Inside the business of low income housing in Greenwood.
If you ask Justin Williams, Dave Thompson is a lifesaver.
Thompson isn’t a paramedic, firefighter or police officer. He doesn’t work for a nonprofit.
Thompson is a landlord with more than 70 properties in the city of Greenwood, the majority of which he rents for $300 to $500 per month.
Williams is one of his tenants.
“Now I can actually live in an affordable place and it’s not going to kill me to live there, I’m not going to be struggling month to month,” Williams, a cook at Waffle House, said.
According to the Greenwood City/County Consolidated Plan 2035, one of the city’s goals should not only be development but affordable development.
Most low-income households are renters.
“205 households in the County (17.1%) are considered to have extremely low incomes of only 0 to 30% of area median income,” the consolidated plan, which was published in 2015, reads. “Of these extremely low-income households, nearly two-thirds … are renters.”
Thompson is quick to say that he doesn’t run a charity. He runs a business. What’s good for his tenants, he said, is good for him.
“My goal is to keep the rents affordable,” Thompson said, “but my goal is to also keep them full and keep the expenses relatively managed and as low as possible.”
That’s because the income he gathers from the first 10 months of rent a tenant pays is used to cover expenses.
In South Carolina, secondary properties are taxed at 6 percent instead of 4 percent, “which is one thing that makes it difficult to keep rents low,” Thompson said. “If I have to pay twice what you pay to live in your house cause it’s your personal house but it’s my secondary house … that amount of money has to come from somebody, and ultimately it has to come from the person who rents it so that I can maintain the house.”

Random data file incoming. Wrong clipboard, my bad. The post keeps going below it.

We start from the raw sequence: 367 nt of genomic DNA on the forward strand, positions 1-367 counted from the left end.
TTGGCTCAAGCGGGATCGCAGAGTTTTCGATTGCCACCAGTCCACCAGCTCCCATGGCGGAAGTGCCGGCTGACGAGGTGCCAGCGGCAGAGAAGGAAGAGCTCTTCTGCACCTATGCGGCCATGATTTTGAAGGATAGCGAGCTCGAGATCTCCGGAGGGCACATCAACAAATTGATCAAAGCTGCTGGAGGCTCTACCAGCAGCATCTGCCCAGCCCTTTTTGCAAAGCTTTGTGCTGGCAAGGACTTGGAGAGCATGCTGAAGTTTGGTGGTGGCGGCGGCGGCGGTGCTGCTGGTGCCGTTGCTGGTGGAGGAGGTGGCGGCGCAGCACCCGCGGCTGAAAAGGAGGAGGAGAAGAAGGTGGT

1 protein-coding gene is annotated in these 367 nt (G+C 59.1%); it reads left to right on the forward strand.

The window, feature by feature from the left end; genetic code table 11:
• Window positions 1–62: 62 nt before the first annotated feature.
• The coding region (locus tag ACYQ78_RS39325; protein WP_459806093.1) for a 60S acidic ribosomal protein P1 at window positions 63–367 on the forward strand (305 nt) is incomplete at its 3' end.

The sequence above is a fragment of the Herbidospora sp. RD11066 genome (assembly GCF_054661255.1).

The first three months of a tenant’s rent will, typically, cover a property’s tax liability, Thompson said. Months four and five cover insurance. Months six and seven, “continual repair-type expenses.” Eight, nine and 10, mortgage payments. Months 11 and 12 are profit.
Despite that, profit margins are healthy. Better, in fact, than if he were to rent to the upper-middle class.
“The average rental property that most people buy that aren’t in the low-end scale of things, they get anywhere from 8, 12, maybe 15 percent return,” Thompson said.
He guesses that it wouldn’t be possible to rent out apartments for more than $1,300 — most who could afford that would rather buy than rent.
“On the lower end of things, you’re normally looking more to the 25 to 50 percent return because it’s more effort.”
Critical to maintaining those margins is finding houses at bargain-bin prices. But keeping costs low is not feasible for every would-be low-income landlord.
“The home remodeling works well with the rental properties because we have a built-in maintenance group,” Thompson said.
Although he rents apartments through Thompson Rental Properties LLC, his main business is Help Around the Home, a home remodeling company.
Thompson may put more money into a condemned home than it cost to buy in order to make it livable. Four units on Hall Avenue, for example, cost him $6,000. But the price to fix them was several times that.
Williams had been sleeping in his car when he found one of those homes online.
“Oh my goodness,” he said when asked how it compared to other similarly-priced apartments he had rented. “I don’t have to call him up every other day to say, ‘Hey, something is messed up, hey something is broken.”